Joyful delirium as Turkey advances into quarterfinals


Turkey’s cities erupted in joy Tuesday as fans poured into the streets and squares to celebrate their soccer team’s 1-0 win over Japan, which sent the Turks into their first ever World Cup quarterfinals.

Seconds after the final whistle blew, Istanbul’s streets were a riot of sound and color — red and white, the national team’s colors. Waving flags and brandishing red flares, fans congregated in central Taksim square — and, it seemed, every other open space in this city of 12 million.

During the match, which brought the country to a standstill, with government and private business postponed, the city was eerily silent.

It soon wasn’t. Cars, blaring their horns, circled the streets of the city center, with fans leaning out of the windows waving flags and shouting. In Taksim, police soon closed the roads to traffic, leaving the square to a throng of bouncing, singing fans.

For Turks suffering a deep economic crisis, it was a rare chance to celebrate. The economy shrank 9.4 percent last year amid massive layoffs and falling living standards. Times remain hard — many fear a ew crisis could be looming — and through the gloom, the soccer team’s success has shone all the brighter.

Prime Minister Bulent Ecevit, whose recent poor health has exacerbated Turkey’s economic woes, allowed television cameras into his Ankara home after the match.

“This is a very happy day for me, I share the joy of all our people,” said Ecevit, who is recuperating at home after a series of illnesses. “I congratulate the players and wish them success in the later stages.”

Fans partying on the streets said Turkey’s win had come as a much-needed lift.

“(Coach) Senol Gunes continues to write history,” said Ozcan Dogan, 23, a student. “It’s an injection of morale for a demoralized Turkish people.”

Gunes, the much-criticized coach who has become the hero of the hour, thanked his players — and hoped their adventure wasn’t over.

“Now we’re in the quarters and we’re thinking of the semis,” he told state TRT television. “From my heart, I want to congratulate all my players.”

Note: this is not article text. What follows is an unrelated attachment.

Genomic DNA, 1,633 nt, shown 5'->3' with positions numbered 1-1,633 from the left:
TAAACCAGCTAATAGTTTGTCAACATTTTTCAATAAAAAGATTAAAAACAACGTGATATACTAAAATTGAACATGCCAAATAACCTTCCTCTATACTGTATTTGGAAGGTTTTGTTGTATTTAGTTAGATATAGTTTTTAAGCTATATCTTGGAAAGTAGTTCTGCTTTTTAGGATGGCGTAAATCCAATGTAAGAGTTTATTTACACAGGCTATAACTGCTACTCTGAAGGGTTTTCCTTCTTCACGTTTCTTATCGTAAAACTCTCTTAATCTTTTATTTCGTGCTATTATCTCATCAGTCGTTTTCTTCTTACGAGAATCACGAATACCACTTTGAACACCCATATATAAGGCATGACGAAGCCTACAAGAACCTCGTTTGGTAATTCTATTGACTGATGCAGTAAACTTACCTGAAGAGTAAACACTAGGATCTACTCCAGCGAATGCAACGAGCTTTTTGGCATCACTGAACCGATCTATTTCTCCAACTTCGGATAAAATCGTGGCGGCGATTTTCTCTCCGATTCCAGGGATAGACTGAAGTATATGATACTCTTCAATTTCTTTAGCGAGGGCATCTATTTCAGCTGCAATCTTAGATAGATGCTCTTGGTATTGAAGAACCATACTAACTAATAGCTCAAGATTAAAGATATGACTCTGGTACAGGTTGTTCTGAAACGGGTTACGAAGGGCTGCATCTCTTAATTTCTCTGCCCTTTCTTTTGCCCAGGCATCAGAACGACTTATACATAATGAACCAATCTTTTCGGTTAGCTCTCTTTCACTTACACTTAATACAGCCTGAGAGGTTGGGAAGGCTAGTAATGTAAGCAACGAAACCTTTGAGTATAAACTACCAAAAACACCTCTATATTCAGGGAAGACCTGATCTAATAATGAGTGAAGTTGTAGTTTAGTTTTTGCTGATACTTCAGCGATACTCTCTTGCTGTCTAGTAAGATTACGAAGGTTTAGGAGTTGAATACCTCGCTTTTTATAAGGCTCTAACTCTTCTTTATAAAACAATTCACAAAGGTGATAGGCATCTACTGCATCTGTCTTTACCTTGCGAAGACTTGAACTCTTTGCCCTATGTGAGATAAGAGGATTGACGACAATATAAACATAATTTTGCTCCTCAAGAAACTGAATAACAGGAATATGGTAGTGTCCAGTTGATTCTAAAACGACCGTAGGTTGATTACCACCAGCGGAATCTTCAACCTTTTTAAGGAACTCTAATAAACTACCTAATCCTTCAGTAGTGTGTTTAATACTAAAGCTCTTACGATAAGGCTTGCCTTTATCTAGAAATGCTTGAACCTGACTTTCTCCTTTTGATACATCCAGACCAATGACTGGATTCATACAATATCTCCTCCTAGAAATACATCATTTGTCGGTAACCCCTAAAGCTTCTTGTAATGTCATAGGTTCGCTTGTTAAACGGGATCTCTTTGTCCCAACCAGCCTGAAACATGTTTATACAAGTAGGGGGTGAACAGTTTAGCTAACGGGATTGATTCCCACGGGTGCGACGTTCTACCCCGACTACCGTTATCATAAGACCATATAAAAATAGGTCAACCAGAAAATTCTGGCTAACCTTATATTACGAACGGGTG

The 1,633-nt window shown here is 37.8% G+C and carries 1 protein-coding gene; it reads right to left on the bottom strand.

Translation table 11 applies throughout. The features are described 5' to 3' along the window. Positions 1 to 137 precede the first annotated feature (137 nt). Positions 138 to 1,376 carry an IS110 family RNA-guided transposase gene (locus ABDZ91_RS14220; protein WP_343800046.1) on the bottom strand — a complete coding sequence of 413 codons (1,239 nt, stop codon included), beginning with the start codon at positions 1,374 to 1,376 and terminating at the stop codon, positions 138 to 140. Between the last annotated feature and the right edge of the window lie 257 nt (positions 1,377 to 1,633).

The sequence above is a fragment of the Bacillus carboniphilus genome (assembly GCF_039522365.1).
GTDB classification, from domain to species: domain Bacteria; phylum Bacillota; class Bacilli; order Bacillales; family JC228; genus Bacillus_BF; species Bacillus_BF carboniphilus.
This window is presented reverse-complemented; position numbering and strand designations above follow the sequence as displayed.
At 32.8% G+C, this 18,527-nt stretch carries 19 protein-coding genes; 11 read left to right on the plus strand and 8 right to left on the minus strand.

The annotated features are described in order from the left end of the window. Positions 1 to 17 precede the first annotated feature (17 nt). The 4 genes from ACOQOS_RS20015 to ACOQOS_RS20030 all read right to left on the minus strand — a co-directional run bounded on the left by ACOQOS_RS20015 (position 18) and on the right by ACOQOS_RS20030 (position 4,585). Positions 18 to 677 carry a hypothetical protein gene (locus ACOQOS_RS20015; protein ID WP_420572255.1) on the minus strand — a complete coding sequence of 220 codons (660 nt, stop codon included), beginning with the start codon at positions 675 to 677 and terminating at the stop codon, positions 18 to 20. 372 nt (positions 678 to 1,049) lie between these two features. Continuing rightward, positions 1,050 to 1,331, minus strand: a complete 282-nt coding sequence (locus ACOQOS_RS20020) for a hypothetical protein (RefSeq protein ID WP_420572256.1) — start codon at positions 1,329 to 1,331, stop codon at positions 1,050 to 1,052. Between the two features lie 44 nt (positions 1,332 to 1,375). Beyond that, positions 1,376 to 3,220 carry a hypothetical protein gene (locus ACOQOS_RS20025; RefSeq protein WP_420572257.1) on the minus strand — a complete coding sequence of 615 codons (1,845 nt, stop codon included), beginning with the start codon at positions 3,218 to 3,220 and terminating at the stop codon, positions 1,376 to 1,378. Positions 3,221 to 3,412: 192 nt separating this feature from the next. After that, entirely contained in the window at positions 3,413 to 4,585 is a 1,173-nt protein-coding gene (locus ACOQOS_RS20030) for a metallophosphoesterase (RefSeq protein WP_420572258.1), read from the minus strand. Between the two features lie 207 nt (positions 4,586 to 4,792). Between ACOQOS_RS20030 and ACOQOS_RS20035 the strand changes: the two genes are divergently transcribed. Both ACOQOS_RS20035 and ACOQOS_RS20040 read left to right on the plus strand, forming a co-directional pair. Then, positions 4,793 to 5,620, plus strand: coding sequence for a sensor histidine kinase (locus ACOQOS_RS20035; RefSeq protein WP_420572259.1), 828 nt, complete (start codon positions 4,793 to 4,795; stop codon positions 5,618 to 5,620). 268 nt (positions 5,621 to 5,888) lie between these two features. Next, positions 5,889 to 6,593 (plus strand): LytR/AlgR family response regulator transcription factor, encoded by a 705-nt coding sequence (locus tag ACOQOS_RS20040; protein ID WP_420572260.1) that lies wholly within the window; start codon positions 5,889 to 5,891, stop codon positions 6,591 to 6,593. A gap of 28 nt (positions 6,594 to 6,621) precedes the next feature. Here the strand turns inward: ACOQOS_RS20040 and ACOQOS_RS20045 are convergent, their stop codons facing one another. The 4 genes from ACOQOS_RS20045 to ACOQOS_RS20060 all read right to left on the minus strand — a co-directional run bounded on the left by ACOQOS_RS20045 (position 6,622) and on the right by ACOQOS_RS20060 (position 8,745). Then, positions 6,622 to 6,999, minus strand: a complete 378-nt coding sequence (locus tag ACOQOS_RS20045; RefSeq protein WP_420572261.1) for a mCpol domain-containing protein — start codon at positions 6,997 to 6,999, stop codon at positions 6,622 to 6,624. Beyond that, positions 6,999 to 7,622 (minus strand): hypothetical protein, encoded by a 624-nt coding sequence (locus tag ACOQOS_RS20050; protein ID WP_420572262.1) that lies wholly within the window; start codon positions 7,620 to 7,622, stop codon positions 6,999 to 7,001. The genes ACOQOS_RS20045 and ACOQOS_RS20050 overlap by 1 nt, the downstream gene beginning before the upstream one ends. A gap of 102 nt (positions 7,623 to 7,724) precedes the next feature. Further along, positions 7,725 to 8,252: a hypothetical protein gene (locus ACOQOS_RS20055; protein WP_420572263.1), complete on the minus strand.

“We felt the prayers of the Turkish people behind us,” said star striker Hakan Sukur. “Maybe those prayers can take us further.”

In the capital Ankara, central Kizilay square quickly filled with some 10,000 fans, dancing, singing, and waving flags.

“Turkey, Turkey is the greatest!” they chanted.

“We needed some morale … The soccer players gave us what the government failed to give us,” said Ustad Buyukkivanc.

The square turned into a microcosm of Turkey’s history. In one corner, an Ottoman marching band, clad in traditional tall hats and red robes, played marching music.

Elsewhere in the same square, fans were belly dancing to the music of modern Turkey’s biggest pop star, Tarkan.

Ankara Mayor Melih Gokcek, perched atop a double-decker bus, kicked plastic footballs into the crowd. Fans scrambled to grab them.

A bewildered Canadian tourist found herself at the heart of the action.

“It’s great, I’ve never seen anything like this,” said Pascale Bauln, from Montreal. “Congratulations!”

Dailies Hurriyet and Milliyet printed special afternoon issues to celebrate.

“We crushed (them) like Sumo fighters,” Hurriyet headlined. “Big in Japan,” read the headline in Milliyet.

Others had different reasons to cheer the win.

A father and son took advantage of the excitement to steal 14 golden bracelets from a jeweler’s store window, the Anatolia news agency reported. Police later nabbed the duo.

Two more wins would see Turkey — competing at its first World Cup for 48 years — in the final. In Turkey’s first appearance in 1954, it failed to progress beyond the group stage.

Turkish celebrations extended far and wide.

In Germany, where some 2 million people of Turkish origin make up the country’s largest minority group, celebrations could still be heard even hours after the victory.

In Berlin, packed cars drove slowly through the downtown area honking horns as passengers wildly waved Turkish flags. Some stopped for people to get out and sing victory songs before continuing on their impromptu parades.

Thousands of Turks also celebrated in Frankfurt and Hamburg.

In Paris, jubilant Turks paraded through the city centers wearing the national team uniform.